To those who live and breathe the multifamily business, it’s all about the bottom line. The economic impact of an apartment community is measured in net operating income, revenue and expense, debits and credits.

But if you step back and consider the economic impact a new apartment community has on its neighborhood—and further, the industry’s impact on the national economy—you’d be astounded.

The first and most obvious factor is construction spending, and several studies quantify just how many jobs are supported via development. But that’s just the tip of the iceberg: The financial contribution of ongoing operations, not to mention resident spending, paints a much more complete picture of multifamily’s might.

Yet, the impact of these three elements—construction, operations, and resident spending—had never been fully measured, until now. A study released Tuesday by the National Multi Housing Council and the National Apartment Association is the first to quantify the gross domestic product of the multifamily industry.

The study found that apartment industry spending contributes $1.1 trillion to the national economy and supports 25.4 million jobs.

“People underestimate the economic impact that flows from apartment buildings,” says Stephen S. Fuller, an academic researcher at George Mason University’s Center for Regional Analysis who conducted the study.

 “It’s always that first splash of new construction that gets the attention,” Fuller notes. “No one pays attention to ongoing maintenance or to the people who live in these properties. By not paying attention to them and the long-term effect they have, people underestimate the importance to the overall economy.”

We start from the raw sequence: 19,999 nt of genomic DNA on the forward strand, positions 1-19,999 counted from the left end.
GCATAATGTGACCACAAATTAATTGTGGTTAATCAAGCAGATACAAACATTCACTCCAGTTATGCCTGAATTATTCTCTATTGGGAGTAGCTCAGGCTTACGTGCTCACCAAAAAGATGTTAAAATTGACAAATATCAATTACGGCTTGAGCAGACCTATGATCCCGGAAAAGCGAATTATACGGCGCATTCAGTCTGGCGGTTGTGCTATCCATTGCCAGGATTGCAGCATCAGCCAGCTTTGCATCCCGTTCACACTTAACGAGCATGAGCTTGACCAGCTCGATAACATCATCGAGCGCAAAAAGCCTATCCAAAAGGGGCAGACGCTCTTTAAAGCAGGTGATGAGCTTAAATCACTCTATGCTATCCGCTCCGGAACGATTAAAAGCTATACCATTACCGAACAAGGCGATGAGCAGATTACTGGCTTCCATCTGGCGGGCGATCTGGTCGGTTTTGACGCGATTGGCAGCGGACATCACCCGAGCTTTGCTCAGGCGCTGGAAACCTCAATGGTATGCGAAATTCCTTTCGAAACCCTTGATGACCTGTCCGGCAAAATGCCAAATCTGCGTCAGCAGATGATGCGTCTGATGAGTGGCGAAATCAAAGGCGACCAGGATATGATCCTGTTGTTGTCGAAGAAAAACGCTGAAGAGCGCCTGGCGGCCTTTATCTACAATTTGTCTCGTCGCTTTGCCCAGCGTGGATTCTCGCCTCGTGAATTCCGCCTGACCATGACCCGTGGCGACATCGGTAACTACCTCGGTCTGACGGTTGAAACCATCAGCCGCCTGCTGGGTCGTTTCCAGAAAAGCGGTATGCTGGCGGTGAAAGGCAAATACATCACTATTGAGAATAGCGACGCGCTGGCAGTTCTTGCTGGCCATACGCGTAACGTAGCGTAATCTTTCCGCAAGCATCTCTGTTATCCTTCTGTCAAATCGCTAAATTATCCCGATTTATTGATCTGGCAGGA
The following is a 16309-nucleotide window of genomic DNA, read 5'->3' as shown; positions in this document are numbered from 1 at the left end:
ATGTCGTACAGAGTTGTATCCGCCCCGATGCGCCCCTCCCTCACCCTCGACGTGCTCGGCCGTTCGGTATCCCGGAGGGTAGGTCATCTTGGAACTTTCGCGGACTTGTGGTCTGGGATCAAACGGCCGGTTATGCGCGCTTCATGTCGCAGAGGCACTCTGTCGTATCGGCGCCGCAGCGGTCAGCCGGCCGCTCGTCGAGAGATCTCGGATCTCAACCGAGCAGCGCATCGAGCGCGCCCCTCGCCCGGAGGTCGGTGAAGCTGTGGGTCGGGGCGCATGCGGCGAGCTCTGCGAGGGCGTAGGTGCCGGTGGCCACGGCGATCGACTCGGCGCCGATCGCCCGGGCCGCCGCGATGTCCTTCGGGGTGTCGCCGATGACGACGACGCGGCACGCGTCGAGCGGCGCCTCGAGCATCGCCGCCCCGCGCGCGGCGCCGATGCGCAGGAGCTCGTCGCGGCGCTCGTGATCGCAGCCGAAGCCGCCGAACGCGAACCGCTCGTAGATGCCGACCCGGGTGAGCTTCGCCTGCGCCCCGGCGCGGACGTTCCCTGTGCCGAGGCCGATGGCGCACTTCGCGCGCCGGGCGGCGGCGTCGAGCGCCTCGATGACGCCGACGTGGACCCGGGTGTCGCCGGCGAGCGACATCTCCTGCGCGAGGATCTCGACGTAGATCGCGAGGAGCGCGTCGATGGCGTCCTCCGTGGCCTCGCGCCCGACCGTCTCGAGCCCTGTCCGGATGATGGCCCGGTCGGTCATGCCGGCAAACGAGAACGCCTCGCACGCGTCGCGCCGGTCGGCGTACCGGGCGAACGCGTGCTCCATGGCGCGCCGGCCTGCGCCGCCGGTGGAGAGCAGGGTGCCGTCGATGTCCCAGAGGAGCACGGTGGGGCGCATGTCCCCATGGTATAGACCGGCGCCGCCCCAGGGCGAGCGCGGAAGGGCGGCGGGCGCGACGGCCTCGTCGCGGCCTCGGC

Multifamily construction contributed $42.5 billion to the national economy, and construction spending spurred $12.7 billion in personal earnings, while supporting roughly 324,000 jobs, in 2011. That’s nothing to sneeze at. But it’s worth noting that resident spending on goods and services produces an economic impact nearly four times greater than construction.

Apartment resident spending drove nearly 80 percent of the apartment industry’s total contribution to the national economy and sustained nearly 90 percent of total jobs supported by the apartment industry. In 2011 alone, the country’s 35 million apartment residents contributed $885.2 billion to the national economy. Renter spending also generated $222 billion in additional personal earnings and supported 22.8 million jobs during the year.

“Renters spend more of their income locally than homeowners,” Fuller points out. “These renter households generate a lot of jobs that ordinarily wouldn’t be associated with the apartment industry.”

Based on average spending and after-tax earnings, apartment residents collectively had $628.5 billion in disposable income in 2011. Nearly three-quarters of that amount, or $421.5 billion, was spent on consumer goods and services produced in the United States.

Apartment residents spent a significant portion of those available dollars on housing, food, and transportation—their three largest expenditures—followed by utilities, fuels, and public services; apparel and services; and entertainment. Roughly 70 percent of the dollars spent on those items stayed within the local economy.

In addition, the industry spent $67.9 billion on apartment operations in 2011. And that spending directly supported local employment and business activities across four main categories: utilities; repairs and maintenance; management; and building services, including materials and labor costs. When the indirect effects of that spending are factored in, the operation and maintenance of the nation’s entire stock of apartments had a total economic contribution of $182.6 billion.

 “This research supports the idea that multifamily is critically important to the economy,” Fuller says. “People who consider multifamily to be second class … to be undesirable in their communities … they have no sense that it is a major economic force.”

For more about the study, along with an interactive map and an economic impact calculator, visit

Jennifer Popovec is a freelance writer based in Forth Worth, Texas.